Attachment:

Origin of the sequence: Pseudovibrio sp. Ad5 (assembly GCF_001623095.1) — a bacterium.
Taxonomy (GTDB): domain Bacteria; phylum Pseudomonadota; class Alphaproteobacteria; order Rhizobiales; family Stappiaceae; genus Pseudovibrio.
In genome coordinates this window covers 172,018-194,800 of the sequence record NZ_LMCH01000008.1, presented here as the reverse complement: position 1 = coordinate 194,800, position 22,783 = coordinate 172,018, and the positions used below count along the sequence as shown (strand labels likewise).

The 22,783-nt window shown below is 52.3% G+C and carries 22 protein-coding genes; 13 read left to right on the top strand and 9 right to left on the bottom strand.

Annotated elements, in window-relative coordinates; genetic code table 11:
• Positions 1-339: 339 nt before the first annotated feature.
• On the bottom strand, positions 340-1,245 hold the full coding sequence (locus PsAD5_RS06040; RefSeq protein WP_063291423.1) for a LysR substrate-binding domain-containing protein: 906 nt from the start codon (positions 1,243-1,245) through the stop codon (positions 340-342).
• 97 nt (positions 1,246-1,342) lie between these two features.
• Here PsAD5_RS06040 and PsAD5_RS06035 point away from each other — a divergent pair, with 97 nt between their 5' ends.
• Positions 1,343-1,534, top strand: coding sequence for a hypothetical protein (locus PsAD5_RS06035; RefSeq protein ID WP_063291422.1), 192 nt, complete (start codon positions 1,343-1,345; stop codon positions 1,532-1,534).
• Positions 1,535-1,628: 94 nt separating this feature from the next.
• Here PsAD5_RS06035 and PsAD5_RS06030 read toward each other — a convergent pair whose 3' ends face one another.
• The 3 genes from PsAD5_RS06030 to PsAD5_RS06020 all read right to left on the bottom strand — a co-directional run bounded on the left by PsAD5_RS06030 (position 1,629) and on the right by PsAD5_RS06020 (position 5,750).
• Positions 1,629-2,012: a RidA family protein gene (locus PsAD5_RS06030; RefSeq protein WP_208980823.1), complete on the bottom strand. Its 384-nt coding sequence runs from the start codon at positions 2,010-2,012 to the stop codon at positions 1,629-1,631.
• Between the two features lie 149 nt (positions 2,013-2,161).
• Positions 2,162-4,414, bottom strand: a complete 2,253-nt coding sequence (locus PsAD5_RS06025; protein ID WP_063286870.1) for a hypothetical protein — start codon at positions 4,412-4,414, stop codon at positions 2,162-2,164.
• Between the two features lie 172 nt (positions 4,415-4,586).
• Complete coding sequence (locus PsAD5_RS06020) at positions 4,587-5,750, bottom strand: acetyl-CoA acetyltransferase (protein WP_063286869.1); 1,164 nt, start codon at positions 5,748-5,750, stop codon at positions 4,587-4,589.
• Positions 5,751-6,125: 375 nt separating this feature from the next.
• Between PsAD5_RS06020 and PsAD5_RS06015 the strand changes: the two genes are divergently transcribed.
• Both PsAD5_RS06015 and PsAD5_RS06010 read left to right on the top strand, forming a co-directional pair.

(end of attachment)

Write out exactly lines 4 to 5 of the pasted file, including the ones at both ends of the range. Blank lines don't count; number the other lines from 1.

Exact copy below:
The 22,783-nt window shown below is 52.3% G+C and carries 22 protein-coding genes; 13 read left to right on the top strand and 9 right to left on the bottom strand.

Annotated elements, in window-relative coordinates; genetic code table 11: